|A Rohingya refugee sits in the shade and overlooks the camp|
|The upcoming monsoon season will mean houses like this are at huge risk|
I don’t know about you, but for me, the words, “Rohingya, Muslim, Myanmar, persecution and Rakhine State” make my eyes glaze over with confusion. Those terms and places are so far from my everyday reality as a Kiwi mum. But a few weeks ago, things became personal when I arrived in Cox’s Bazar in Bangladesh—the largest refugee camp in the world. I spent four days taking photos and listening to people’s stories.
|Rusham's husband was killed as they fled to Bangaldesh.|
Myanmar is a country in Asia. Most of the country are of the Buddhist Religion, but there’s about a million people that live there called the Rohingya Muslims that have been hugely persecuted. They have been denied all citizenship rights and are therefore considered stateless - even though they’ve lived there for centuries. Sick of the restrictions and oppression, a group of Rohingya people attacked police points to show their frustrations. Days later, the Myanmar government retaliated. The Rohingya people were killed, tortured, raped, burned alive, and humiliated. Those lucky enough to escape made the week-long walk or the life-threatening boat ride to Bangladesh’s Cox’ Bazaar.
What does it look like?
The refugee camp is a tiny10kms square. Many New Zealand farms are bigger than that and yet a million people live in this camp. Most of the trees have been cut down for firewood, leaving nothing but a dust bowl. Makeshift tents sit tightly packed on precarious edges of, hill after rolling hill, making them vulnerable to landslides during the impending monsoon season.
|The steep, dusty hillsides are at huge risk for mudslides in the upcoming monsoon season|
|A child plays outside his tent and next to open sewerage inside Cox's Bazar.|
|Girls are at risk for many forms of abuse in these camps|
Children in the camps are at risk for child marriage, violence and abuse. There are documented cases of Rohingya girls being sought as child prostitutes and teenage girls being sourced for human trafficking. Everyone I interviewed knew someone that had died in the violence. Many had been raped. Each carried the extreme trauma of having fled their home, lost everything they owned and seen horrible things as they made the journey. Holding the hands of those who are crying uncontrollably as they recount the horror of what they experienced is a humbling and sobering experience.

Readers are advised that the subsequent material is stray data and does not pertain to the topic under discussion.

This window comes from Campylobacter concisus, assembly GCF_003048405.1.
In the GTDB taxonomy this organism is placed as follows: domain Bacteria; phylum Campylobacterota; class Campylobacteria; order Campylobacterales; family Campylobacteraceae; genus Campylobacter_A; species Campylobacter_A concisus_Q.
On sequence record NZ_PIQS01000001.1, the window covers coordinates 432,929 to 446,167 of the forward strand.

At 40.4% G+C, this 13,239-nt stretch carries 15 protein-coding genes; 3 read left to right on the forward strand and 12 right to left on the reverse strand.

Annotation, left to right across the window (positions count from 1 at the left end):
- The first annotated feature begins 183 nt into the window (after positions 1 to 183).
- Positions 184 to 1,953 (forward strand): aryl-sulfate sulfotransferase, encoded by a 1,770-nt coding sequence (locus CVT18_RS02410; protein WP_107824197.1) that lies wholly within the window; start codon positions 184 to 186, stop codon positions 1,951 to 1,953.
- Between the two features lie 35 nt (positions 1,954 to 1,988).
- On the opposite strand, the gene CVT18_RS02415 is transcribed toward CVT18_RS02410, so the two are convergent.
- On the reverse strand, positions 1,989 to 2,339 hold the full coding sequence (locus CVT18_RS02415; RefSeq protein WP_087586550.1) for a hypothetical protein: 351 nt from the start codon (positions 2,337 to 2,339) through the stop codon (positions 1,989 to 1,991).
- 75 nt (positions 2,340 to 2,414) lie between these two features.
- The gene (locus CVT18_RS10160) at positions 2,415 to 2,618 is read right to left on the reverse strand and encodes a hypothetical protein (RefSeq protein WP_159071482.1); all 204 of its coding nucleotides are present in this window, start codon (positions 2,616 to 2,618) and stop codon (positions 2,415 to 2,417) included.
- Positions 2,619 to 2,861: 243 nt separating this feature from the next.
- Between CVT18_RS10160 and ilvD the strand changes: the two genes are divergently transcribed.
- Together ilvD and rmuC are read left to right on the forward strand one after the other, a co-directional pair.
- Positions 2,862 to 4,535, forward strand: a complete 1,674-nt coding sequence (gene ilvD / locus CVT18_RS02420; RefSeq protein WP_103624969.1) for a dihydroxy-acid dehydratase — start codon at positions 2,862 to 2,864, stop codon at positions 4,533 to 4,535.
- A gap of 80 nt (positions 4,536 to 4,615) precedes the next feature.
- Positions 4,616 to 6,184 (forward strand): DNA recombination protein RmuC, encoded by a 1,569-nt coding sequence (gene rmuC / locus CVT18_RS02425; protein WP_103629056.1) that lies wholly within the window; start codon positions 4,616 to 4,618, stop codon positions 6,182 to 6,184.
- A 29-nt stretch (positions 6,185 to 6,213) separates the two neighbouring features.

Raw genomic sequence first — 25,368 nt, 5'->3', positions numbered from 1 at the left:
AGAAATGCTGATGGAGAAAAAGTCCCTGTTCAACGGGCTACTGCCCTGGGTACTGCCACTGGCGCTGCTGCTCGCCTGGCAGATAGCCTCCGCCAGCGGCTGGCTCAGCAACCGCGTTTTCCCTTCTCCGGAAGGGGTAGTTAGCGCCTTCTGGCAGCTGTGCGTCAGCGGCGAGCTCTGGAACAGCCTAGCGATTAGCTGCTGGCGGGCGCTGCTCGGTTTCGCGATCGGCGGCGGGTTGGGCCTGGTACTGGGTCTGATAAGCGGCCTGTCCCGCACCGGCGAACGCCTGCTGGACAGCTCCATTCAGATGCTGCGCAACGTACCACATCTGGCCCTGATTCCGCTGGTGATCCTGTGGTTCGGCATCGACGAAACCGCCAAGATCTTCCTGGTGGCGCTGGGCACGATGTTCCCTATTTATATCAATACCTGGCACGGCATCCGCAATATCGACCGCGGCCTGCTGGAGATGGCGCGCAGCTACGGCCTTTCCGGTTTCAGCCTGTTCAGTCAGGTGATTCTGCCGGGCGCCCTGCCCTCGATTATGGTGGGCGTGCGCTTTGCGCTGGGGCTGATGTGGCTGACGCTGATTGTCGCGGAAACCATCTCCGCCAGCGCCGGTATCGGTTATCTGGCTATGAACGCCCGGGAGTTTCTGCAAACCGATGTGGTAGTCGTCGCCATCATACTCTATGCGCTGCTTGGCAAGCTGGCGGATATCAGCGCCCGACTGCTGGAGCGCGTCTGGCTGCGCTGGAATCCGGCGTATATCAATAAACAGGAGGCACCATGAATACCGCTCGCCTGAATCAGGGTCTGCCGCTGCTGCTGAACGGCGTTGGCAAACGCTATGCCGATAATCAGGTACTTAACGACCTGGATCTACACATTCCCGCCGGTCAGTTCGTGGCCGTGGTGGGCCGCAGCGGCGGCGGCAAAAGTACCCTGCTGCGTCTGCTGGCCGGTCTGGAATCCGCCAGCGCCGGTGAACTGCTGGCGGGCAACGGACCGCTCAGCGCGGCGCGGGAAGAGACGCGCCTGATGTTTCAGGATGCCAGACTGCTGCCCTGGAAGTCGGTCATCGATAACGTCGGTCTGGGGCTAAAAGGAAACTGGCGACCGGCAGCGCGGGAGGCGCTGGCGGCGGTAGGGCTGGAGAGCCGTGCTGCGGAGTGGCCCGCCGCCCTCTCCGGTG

|Arefa*, 25 sits inside her tent with her daughters|
“I decided to leave Myanmar 8 months ago after my husband got shot, my house burnt down and I was raped in front of my children. The military came into our house to look for my husband and found him hiding under the kitchen table. The beat him up in front of my four daughters, (aged 8, 5,4 and 18 months old) and then killed him. My daughters saw this and were screaming. They loved their Father very much. Even now if we talk about him they start to cry. Shortly after this, I was raped. Finally, I managed to escape with some of my in-laws and it took us 9 days to reach Bangladesh. I remember we were all starving. It is a very terrible life we are passing here. We only receive rice, dahl and oil from the authorities. We used to have our own food in our garden. One of the hardest things for me is not being able to provide snacks for my children. My daughters cry because they are hungry and want snacks. I can’t give them that anymore.”
Where does God fit in?
Tears sting my eyes as I share that story with you. Those darn snacks had me sniffling for days. You know, I’ve been a Christian for most of my life. But honestly when I see the level of suffering, the abhorrent conditions people live in and the injustice of it all, I don’t understand it. I do know that I believe one day God will restore everything that’s broken and justice will be served. I also know that the Bible teaches me that it’s my job to love my neighbour, to give generously and to engage with situations like this. One day God’s going to right every wrong, but right now he’s using organisations like Tearfund and people like you and me to do it.
What can I do?
Tearfund’s partner is in Cox’s Bazaar delivering multiple programmes including skills training, English lessons, sewing classes, sports activities, women’s groups and trauma counselling. Best of all, The New Zealand Government has promised to match dollar for dollar all donations Tearfund receives up to $150k. But we have to act quickly to raise the money before June to get the matched funding. Please join me in helping the Rohingya people who have suffered so much, by giving to Tearfund’s programmes in Cox’ Bazaar.
You can help by clicking here.
*Name changed for privacy*
|A young Rohingya refugee caught my eye as she played outside her tent.|